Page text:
To the extent that a systematic search of all IT logs relating to an employee would involve a disproportionate workload, the employer may refuse on that basis the employee's right of access to the IT logs.
In other words, to grant this request of the complainant would impose a disproportionate obligation on the employer in the interest of the complainant to exercise his right to data protection.
In the present case, no violation by the employer of Article 15.1 of the GDPR.
3. Request a copy of e-mails
The DPA emphasises that the fact that an employee has access to e-mails at the time of his request does not prejudice his right to obtain a copy, so that the employer is not exempted from its obligation for that reason (first argument invoked by the employer). Furthermore, regarding the risk invoked by the employer of infringing the right to privacy of other senders or recipients in the e-mails (second argument of the employer), it is again possible to anonymise the personal data of other recipients or senders of the e-mails.
The allegation of business secrecy as a justification for refusing to grant the request for a copy of an employee’s e-mails can be upheld. The DPA stated that, although business secrecy should be interpreted restrictively where it constitutes a limitation on the fundamental right of data protection, in the present case it considered that, in view of the potentially sensitive information in the e-mails in question, the risk to the employer’s business secrecy was sufficiently demonstrated. The DPA points out that in another case, where this risk was not demonstrated, the data concerning third parties should be anonymised so as not to infringe the rights of third parties. In the present case, there was no violation by the employer of Article 15.3 of the GDPR.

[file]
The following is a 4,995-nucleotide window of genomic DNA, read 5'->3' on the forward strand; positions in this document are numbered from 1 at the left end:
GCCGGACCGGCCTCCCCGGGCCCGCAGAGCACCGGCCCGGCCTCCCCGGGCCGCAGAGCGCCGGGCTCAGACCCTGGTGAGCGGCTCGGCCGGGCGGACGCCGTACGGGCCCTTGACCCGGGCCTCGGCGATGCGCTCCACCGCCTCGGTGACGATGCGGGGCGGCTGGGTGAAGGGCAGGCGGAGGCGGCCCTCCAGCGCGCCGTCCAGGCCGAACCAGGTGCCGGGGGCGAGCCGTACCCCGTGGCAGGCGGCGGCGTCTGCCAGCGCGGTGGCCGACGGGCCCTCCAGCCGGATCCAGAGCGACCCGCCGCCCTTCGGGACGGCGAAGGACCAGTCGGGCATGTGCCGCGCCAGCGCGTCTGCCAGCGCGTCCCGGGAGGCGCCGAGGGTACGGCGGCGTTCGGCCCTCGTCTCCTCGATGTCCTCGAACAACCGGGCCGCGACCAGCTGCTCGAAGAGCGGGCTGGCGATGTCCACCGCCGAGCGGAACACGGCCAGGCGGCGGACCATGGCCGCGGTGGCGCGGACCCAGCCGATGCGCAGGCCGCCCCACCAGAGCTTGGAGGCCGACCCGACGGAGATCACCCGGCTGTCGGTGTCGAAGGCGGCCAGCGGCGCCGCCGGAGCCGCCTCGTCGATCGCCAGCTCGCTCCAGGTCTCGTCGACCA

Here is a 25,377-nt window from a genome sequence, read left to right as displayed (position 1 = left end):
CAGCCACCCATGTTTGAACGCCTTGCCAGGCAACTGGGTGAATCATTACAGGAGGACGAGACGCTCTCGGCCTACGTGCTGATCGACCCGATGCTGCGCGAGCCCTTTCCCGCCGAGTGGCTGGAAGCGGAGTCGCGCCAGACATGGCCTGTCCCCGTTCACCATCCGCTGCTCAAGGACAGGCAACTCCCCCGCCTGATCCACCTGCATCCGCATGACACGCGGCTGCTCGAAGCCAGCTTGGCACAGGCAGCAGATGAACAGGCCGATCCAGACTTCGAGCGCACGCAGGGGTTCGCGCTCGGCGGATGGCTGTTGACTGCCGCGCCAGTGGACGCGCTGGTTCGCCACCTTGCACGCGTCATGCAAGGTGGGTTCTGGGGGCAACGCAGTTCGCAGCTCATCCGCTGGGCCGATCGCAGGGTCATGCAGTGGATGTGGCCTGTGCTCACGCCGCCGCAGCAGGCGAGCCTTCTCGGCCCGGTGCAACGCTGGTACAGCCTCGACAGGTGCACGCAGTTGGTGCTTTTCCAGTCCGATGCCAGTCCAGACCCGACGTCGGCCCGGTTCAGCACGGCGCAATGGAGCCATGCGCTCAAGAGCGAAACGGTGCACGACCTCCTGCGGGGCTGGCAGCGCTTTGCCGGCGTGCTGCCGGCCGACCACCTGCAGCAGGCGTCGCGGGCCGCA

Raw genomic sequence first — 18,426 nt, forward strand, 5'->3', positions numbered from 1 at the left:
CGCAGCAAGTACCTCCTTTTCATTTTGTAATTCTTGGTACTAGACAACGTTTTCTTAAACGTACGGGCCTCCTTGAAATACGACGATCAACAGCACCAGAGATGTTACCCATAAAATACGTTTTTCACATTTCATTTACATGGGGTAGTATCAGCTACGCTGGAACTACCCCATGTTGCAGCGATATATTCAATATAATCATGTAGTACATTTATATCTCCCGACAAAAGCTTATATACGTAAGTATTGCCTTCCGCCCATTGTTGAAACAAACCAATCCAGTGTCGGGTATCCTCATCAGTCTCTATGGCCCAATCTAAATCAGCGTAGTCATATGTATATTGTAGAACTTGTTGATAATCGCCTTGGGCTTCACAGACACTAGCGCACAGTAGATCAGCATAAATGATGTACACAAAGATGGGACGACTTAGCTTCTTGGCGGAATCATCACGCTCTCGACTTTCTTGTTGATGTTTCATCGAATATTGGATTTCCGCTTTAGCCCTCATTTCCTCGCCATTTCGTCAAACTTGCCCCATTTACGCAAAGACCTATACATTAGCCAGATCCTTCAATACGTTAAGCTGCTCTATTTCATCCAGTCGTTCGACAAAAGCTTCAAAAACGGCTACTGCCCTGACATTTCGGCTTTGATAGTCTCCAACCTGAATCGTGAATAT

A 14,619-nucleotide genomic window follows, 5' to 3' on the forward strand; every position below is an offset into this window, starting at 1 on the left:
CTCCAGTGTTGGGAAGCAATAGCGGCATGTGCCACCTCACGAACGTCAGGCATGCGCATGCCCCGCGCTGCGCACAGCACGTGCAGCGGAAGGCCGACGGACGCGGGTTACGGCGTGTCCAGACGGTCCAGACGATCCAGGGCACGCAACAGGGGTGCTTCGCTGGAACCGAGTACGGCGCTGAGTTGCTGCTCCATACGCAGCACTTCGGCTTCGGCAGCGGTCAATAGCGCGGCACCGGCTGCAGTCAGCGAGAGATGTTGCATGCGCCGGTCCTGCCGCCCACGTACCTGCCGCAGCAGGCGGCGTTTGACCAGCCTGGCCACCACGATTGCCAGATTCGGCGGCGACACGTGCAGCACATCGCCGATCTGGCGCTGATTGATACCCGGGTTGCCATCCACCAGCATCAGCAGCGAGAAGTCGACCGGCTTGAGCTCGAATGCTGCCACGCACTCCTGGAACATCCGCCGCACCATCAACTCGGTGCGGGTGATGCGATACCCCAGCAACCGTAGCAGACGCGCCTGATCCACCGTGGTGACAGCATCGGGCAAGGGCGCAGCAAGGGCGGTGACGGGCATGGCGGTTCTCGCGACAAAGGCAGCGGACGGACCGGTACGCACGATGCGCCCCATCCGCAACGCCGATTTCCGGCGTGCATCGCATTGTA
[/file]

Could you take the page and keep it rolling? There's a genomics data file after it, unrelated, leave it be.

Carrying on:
Right to an image
As a preliminary remark, it is important to note that in this decision, the DPA only addresses the right to an image.
When an employee invokes his right to an image, in relation to photos taken during events as in the present case, he is required to clearly specify whether or not the photos are targeted. Indeed, only the taking and distribution of targeted photos require a legal basis such as consent. However, in the present case, the employee did not prove the existence and/or distribution of targeted photos of himself, nor did he indicate that such photos had been taken at company events organised by the employer.
Moreover, the DPA points out that, in the present case, the employer invited the employees who did not want their photos to be registered or distributed on the intranet to contact the DPR (Data Protection Representative) so that the latter would undertake to delete them.
In the present case, there was no violation by the employer of the right to image.
We see more cases where (former) employees exercise their right to access and/or copy the personal data processed about them and make a request to the employer in this respect. This DPA decision is interesting as it gives indications on how the employer must respond following such request.
If you consider that, by granting an employee’s request for access and/or copy of his personal data, you risk infringing the rights and freedoms of others, ensure that the personal data of these third parties are made anonymous in order to meet the requirements of the right of access and its limits. It is also possible, as an employer, to deny the right of access in the event that the employer can prove the risk of a breach of business secrecy (e.g. in case of potentially sensitive information). An employee’s request for access can also be denied in case this would imply a disproportionate workload for an employer (e.g., systematic search of all IT logs).
Also make sure that you always obtain prior consent from your employees when publishing or distributing targeted photos.